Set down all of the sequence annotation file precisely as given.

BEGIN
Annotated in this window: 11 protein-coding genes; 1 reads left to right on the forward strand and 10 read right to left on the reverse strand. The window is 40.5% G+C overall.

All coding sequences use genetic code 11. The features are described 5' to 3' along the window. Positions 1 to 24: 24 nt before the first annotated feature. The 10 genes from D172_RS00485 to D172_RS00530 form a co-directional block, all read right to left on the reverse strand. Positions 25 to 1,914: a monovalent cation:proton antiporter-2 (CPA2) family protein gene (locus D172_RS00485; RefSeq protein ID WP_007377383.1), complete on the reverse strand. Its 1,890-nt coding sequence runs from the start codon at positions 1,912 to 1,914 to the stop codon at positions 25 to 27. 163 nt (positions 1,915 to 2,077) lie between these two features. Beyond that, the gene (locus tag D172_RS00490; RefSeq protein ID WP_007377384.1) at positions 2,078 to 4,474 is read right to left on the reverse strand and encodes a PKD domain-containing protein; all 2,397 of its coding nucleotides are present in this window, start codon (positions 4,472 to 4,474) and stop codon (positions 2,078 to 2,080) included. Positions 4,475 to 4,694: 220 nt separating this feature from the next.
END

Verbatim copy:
Annotated in this window: 11 protein-coding genes; 1 reads left to right on the forward strand and 10 read right to left on the reverse strand. The window is 40.5% G+C overall.

All coding sequences use genetic code 11. The features are described 5' to 3' along the window. Positions 1 to 24: 24 nt before the first annotated feature. The 10 genes from D172_RS00485 to D172_RS00530 form a co-directional block, all read right to left on the reverse strand. Positions 25 to 1,914: a monovalent cation:proton antiporter-2 (CPA2) family protein gene (locus D172_RS00485; RefSeq protein ID WP_007377383.1), complete on the reverse strand. Its 1,890-nt coding sequence runs from the start codon at positions 1,912 to 1,914 to the stop codon at positions 25 to 27. 163 nt (positions 1,915 to 2,077) lie between these two features. Beyond that, the gene (locus tag D172_RS00490; RefSeq protein ID WP_007377384.1) at positions 2,078 to 4,474 is read right to left on the reverse strand and encodes a PKD domain-containing protein; all 2,397 of its coding nucleotides are present in this window, start codon (positions 4,472 to 4,474) and stop codon (positions 2,078 to 2,080) included. Positions 4,475 to 4,694: 220 nt separating this feature from the next.